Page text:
Recent medical studies have linked inferior vena cava filters (IVC filters) to serious risks when the filter remains implanted in a person’s body for longer periods that what is recommended. Complications from prolong use of IVC filters have led to several lawsuits recently across the United States.
Surgeons implant retrievable inferior IVC filters in the veins of patients who are unable to take anticoagulants (blood thinners) in order to prevent blood clots from moving to the lungs. IVCs catch the clots in the blood stream and, over time, the clots dissipate. But the U.S. Food & Drug Administration (FDA) received hundreds of adverse reports about the retrievable filters. Reported complications included punctured organs, blood vessels and filter migration to different parts of the body.
In 2010, the FDA warned the retrievable filters posed risks of filter fracture, device migration and organ perforation and should be removed as soon as the patient’s risk for blood clots subsided. The FDA updated safety communication in 2014, stating most devices should be removed between the 29th and 54th day after implantation. But the warning signs came too late for some. Plaintiffs began filing lawsuits across the country claiming the filters caused harm and death.
At the center of these lawsuits are IVC filter manufacturers C.R. Bard and Cook Medical. The IVC filters raising concerns in these lawsuits include:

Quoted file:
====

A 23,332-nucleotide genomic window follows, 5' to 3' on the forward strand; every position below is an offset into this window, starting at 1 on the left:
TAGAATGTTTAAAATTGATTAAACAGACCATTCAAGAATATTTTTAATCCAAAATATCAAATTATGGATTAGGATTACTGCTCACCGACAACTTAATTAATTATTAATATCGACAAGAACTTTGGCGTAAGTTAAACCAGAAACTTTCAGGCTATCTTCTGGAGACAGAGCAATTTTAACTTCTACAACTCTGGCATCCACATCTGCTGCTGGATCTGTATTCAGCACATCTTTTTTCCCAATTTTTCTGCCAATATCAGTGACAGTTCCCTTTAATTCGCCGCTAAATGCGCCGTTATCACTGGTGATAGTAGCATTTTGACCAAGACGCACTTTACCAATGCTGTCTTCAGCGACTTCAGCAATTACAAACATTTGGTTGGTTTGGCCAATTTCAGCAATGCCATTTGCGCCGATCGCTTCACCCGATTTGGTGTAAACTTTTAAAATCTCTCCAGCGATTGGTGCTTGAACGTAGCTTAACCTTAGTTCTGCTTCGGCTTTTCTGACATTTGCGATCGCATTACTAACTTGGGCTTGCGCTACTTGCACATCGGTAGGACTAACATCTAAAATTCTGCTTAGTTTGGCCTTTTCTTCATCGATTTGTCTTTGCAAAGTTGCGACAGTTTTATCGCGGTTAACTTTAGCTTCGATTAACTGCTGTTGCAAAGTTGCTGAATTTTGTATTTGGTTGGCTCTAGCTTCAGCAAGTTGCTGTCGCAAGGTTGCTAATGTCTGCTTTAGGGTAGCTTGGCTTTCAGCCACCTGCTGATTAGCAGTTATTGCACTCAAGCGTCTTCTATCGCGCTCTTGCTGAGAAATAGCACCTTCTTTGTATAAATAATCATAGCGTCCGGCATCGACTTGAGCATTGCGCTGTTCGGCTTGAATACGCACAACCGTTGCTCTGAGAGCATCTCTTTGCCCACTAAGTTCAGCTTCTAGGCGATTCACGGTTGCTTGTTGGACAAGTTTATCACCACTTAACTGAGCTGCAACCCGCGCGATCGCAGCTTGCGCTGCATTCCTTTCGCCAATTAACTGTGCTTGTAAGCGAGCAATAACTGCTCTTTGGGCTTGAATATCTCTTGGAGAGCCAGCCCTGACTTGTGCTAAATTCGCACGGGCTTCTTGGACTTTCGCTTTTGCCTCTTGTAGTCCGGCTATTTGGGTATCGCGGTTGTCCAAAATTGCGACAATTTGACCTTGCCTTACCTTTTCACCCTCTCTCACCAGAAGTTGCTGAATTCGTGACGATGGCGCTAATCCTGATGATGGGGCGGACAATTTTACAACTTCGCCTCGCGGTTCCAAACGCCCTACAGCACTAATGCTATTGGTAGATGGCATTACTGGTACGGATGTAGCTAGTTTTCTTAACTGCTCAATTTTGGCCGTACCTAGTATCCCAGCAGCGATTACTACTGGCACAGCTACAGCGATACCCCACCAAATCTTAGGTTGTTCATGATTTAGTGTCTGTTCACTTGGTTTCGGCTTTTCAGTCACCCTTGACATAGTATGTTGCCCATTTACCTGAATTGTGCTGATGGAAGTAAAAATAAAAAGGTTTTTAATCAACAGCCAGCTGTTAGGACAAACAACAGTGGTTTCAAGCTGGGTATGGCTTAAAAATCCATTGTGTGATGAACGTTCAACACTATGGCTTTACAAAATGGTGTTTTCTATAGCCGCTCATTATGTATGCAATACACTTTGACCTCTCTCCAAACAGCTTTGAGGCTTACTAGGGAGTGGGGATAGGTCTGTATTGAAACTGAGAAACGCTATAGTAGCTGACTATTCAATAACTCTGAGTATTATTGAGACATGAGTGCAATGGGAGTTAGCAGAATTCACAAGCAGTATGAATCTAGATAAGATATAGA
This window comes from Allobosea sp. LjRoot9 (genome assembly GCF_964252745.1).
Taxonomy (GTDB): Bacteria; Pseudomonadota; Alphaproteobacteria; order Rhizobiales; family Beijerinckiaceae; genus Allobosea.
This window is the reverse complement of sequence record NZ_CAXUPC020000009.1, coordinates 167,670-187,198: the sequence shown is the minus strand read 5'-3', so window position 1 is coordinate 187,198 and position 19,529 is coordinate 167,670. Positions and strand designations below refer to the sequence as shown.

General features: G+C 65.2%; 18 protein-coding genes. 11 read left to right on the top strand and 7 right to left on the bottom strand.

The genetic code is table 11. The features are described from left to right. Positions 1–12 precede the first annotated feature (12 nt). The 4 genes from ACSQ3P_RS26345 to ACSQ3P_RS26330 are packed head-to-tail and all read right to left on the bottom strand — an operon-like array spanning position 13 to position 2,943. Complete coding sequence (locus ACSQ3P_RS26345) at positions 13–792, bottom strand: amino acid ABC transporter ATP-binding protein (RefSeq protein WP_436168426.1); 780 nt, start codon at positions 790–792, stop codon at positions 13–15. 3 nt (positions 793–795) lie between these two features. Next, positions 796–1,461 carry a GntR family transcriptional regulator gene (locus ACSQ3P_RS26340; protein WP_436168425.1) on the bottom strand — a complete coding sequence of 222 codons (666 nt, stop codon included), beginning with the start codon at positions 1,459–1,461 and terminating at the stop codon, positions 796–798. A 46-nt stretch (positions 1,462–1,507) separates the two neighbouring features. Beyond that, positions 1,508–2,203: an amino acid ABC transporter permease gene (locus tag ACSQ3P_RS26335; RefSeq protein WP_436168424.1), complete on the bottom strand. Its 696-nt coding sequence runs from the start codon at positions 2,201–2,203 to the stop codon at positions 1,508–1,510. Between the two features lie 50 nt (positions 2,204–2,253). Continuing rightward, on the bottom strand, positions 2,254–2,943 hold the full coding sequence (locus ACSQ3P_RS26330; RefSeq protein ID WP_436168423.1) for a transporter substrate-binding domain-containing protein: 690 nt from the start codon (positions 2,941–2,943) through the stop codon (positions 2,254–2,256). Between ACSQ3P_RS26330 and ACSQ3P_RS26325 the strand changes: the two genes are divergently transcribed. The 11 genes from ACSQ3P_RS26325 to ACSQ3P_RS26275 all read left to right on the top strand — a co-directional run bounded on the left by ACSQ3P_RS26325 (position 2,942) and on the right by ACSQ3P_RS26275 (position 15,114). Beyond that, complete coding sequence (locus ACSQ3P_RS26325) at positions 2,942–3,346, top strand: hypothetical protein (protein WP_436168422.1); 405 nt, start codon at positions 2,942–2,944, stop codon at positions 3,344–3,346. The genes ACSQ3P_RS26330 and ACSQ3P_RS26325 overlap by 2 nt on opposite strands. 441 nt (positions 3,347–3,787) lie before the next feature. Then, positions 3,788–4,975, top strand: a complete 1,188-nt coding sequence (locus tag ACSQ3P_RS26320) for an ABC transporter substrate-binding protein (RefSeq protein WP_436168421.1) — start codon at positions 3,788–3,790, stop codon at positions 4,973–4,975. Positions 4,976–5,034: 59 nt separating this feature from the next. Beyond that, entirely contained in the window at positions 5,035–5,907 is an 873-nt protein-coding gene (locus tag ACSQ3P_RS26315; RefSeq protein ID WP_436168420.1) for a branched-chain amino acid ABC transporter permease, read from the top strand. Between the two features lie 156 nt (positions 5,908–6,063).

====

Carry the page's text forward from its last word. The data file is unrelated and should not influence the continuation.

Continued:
- The Cook Celect Filter
- The Cook Gunther Tulip Filter
- The Bard G2 Express Filter
- The Bard G2 Filter
- The Bard Recovery Filter
The lawsuits allege that the manufacturers were negligent, failed to warn consumers, contained design and manufacturing defects, and that they manufacturers breached implied warranty.
One of the first lawsuits was filed Lisa Davis. She was implanted with a C.R. Bard G2 filter in 2006. The filter fractured in 2008 and migrated to her heart causing ongoing hear issues. Davis declined to have open heart surgery to remove the fragment and must take blood thinners for the rest of her life. She claims Bard failed to warn her physician of the G2’s risks and misrepresented the device as safe. She sued for physical trauma, anxiety and impaired ability to earn wages.
If you or a loved one developed complications after using an IVC filter, contact our office immediately. Our office handles IVC filters lawsuits from across the country.